From the Washington Post
At a Texas meatpacking plant, jobs Americans won’t takeNick Miroff, The Washington Post Published 2:28 pm, Sunday, March 4, 2018CACTUS, Texas – The DJs at the Spanish-language radio stations gave warnings whenever Immigration and Customs Enforcement came around. “Be careful out there,” they’d say. “The relatives are in town.” …Their target that day was the huge, steam-billowing beef plant here on the high plains of the Texas Panhandle, owned then by meatpacking giant Swift & Co. …Operation Wagon Train hit Swift & Co. plants in six states on Dec. 12, 2006, arresting nearly 1,300 workers. In tiny Cactus, 300 were taken into custody – about 10 percent of the town’s population. It was the largest workplace raid in U.S. history. …Cactus and surrounding Moore County have bounced back from the raid, and the plant today is once more thriving, shipping steaks to Walmart and hamburger meat to Burger King. But finding workers remains a perpetual struggle.
Do you ever get the impression from reading the Washington Post
that its owner Jeff Bezos’s sympathies lie more with owners than with workers? I don’t mean to imply that the World’s Richest Man isn’t wholly unbiased on the question of grinding the faces of workers, but, yeah, actually, I do mean to imply that.
Back in the late 1970s, slaughterhouse work was unionized and fairly well-paid at about $18 per hour
in northern cities.
iSteve commenter FPD72 writes:
Cactus, TX is an American s**thole. I used to have the city government as a client and worked there twice a year. In addition to the slaughterhouse there used to be a tanning company; I don’t know whether it is still operating. Its rendering plant was the foulest smelling facility I’ve ever been in.The city’s waste water treatment facility had to take on all the waste that went down the drain from the slaughterhouse and tanning facility. The waste pond had a layer of scum that was literally a foot thick that had to be dredged several times a year by an outside contractor. Their nightmare fear was falling in, which they viewed as a fate worse than death.The town’s entertainment venue was a bar, the name of which was Satan’s Palace. I’m not kidding. I don’t remember seeing it the last time I drove through town.Towns all over the Midwest were sold a bill of goods in allowing slaughterhouses to be built. Most of the promised jobs went to illegal aliens and the increased tax base was more than offset by the rising costs of police, public schools, and social services, while the quality of life took a huge nosedive. Crime, litter, illegitimacy, and drug use all went up; social trust went down.Smart towns have learned their lesson; I read about a couple of small towns in Nebraska that said “no thanks” to slaughterhouses in the last few years.Believe me; no reader on this site would want to live in Cactus. It has been absolutely ruined by immigration, both legal and illegal.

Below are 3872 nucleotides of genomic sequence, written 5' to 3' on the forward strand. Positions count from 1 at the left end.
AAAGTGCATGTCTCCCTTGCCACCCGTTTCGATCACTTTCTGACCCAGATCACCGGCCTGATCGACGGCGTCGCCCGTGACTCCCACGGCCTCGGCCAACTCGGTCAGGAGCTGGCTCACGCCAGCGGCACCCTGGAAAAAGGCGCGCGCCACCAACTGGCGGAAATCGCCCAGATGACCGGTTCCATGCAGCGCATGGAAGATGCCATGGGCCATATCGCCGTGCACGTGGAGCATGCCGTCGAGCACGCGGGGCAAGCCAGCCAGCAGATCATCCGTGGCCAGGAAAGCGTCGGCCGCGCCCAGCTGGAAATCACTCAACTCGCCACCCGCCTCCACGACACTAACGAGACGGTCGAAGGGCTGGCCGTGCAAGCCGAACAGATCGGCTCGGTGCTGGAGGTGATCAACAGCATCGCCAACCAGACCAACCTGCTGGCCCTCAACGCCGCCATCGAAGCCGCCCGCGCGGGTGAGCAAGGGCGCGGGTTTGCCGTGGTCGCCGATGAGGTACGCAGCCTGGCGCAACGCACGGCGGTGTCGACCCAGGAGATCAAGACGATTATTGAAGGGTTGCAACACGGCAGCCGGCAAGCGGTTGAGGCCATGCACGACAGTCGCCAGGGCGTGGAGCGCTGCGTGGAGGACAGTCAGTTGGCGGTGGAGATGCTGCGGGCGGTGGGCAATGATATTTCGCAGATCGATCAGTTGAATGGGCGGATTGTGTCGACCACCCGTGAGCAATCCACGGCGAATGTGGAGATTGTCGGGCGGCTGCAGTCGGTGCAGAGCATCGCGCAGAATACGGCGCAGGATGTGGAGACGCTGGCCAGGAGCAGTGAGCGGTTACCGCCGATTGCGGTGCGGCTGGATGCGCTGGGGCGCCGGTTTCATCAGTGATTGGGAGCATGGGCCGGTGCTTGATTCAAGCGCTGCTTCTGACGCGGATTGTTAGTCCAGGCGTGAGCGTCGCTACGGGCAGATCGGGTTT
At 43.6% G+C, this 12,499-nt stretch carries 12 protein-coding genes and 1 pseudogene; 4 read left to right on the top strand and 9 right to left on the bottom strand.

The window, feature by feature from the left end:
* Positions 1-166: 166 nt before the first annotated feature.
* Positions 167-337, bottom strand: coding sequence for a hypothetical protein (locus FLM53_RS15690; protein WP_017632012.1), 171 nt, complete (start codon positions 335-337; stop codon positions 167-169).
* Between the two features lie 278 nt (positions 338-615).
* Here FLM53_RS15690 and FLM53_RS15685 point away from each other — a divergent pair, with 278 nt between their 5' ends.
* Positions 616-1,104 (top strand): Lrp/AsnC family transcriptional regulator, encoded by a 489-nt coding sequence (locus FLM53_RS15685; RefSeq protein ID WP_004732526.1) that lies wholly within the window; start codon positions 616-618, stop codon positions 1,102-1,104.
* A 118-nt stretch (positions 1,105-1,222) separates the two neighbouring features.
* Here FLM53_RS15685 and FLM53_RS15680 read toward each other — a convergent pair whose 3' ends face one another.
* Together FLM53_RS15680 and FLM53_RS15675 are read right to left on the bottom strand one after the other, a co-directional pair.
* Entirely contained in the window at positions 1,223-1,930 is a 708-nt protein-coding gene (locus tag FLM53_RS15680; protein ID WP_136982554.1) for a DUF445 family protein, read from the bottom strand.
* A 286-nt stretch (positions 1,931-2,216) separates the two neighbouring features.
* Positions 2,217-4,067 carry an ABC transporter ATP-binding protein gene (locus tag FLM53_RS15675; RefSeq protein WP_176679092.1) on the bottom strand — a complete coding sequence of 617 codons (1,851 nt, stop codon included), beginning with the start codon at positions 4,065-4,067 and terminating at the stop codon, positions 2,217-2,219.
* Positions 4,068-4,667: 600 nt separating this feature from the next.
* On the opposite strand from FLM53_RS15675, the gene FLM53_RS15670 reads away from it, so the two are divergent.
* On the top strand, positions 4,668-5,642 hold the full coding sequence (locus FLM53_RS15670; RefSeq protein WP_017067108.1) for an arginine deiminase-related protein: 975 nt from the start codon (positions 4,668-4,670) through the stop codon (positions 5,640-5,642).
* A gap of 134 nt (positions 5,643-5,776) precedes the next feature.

The Great Plains have been quite prosperous in this century due to low population relative to the high demand for resources from Asia, so towns that turned down the slaughterhouses with their business model of offering terrible jobs at lousy wages are thanking their lucky stars.
[Comment at Unz.com